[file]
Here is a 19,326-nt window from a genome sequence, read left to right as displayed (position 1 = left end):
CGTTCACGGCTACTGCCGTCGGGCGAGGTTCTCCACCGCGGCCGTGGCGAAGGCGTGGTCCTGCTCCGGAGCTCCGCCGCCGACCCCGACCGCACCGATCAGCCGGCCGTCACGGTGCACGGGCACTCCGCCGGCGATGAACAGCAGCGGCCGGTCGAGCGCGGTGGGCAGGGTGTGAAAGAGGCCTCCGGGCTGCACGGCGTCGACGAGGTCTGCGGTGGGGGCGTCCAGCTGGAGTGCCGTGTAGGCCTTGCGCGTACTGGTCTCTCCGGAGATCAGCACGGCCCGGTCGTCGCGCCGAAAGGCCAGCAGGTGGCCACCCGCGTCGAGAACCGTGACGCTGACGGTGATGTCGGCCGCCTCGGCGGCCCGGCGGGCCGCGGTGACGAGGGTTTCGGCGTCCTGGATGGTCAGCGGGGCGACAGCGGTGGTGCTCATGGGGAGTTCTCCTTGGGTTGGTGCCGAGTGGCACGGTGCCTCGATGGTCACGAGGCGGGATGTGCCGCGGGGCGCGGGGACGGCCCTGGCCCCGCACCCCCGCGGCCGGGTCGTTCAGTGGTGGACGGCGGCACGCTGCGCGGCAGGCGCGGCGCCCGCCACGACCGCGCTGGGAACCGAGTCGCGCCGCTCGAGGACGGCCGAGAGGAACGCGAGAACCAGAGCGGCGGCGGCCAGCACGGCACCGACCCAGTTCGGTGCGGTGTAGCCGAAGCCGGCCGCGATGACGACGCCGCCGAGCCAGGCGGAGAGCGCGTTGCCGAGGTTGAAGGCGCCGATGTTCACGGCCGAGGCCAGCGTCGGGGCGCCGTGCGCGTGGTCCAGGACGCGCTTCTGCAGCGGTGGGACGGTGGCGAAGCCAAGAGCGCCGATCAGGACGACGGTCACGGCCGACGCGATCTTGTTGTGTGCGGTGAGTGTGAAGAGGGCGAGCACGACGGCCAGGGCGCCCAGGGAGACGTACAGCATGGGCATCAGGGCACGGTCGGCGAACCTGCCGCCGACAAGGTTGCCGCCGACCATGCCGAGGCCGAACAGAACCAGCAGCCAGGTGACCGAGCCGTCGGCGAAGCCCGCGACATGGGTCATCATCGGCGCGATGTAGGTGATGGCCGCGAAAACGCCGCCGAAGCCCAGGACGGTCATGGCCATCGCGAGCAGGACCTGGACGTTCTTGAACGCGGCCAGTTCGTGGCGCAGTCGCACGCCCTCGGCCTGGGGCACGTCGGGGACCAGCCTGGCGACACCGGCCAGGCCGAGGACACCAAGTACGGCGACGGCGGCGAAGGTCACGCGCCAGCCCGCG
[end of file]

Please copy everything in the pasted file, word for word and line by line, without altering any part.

Here is a 19,326-nt window from a genome sequence, read left to right as displayed (position 1 = left end):
CGTTCACGGCTACTGCCGTCGGGCGAGGTTCTCCACCGCGGCCGTGGCGAAGGCGTGGTCCTGCTCCGGAGCTCCGCCGCCGACCCCGACCGCACCGATCAGCCGGCCGTCACGGTGCACGGGCACTCCGCCGGCGATGAACAGCAGCGGCCGGTCGAGCGCGGTGGGCAGGGTGTGAAAGAGGCCTCCGGGCTGCACGGCGTCGACGAGGTCTGCGGTGGGGGCGTCCAGCTGGAGTGCCGTGTAGGCCTTGCGCGTACTGGTCTCTCCGGAGATCAGCACGGCCCGGTCGTCGCGCCGAAAGGCCAGCAGGTGGCCACCCGCGTCGAGAACCGTGACGCTGACGGTGATGTCGGCCGCCTCGGCGGCCCGGCGGGCCGCGGTGACGAGGGTTTCGGCGTCCTGGATGGTCAGCGGGGCGACAGCGGTGGTGCTCATGGGGAGTTCTCCTTGGGTTGGTGCCGAGTGGCACGGTGCCTCGATGGTCACGAGGCGGGATGTGCCGCGGGGCGCGGGGACGGCCCTGGCCCCGCACCCCCGCGGCCGGGTCGTTCAGTGGTGGACGGCGGCACGCTGCGCGGCAGGCGCGGCGCCCGCCACGACCGCGCTGGGAACCGAGTCGCGCCGCTCGAGGACGGCCGAGAGGAACGCGAGAACCAGAGCGGCGGCGGCCAGCACGGCACCGACCCAGTTCGGTGCGGTGTAGCCGAAGCCGGCCGCGATGACGACGCCGCCGAGCCAGGCGGAGAGCGCGTTGCCGAGGTTGAAGGCGCCGATGTTCACGGCCGAGGCCAGCGTCGGGGCGCCGTGCGCGTGGTCCAGGACGCGCTTCTGCAGCGGTGGGACGGTGGCGAAGCCAAGAGCGCCGATCAGGACGACGGTCACGGCCGACGCGATCTTGTTGTGTGCGGTGAGTGTGAAGAGGGCGAGCACGACGGCCAGGGCGCCCAGGGAGACGTACAGCATGGGCATCAGGGCACGGTCGGCGAACCTGCCGCCGACAAGGTTGCCGCCGACCATGCCGAGGCCGAACAGAACCAGCAGCCAGGTGACCGAGCCGTCGGCGAAGCCCGCGACATGGGTCATCATCGGCGCGATGTAGGTGATGGCCGCGAAAACGCCGCCGAAGCCCAGGACGGTCATGGCCATCGCGAGCAGGACCTGGACGTTCTTGAACGCGGCCAGTTCGTGGCGCAGTCGCACGCCCTCGGCCTGGGGCACGTCGGGGACCAGCCTGGCGACACCGGCCAGGCCGAGGACACCAAGTACGGCGACGGCGGCGAAGGTCACGCGCCAGCCCGCG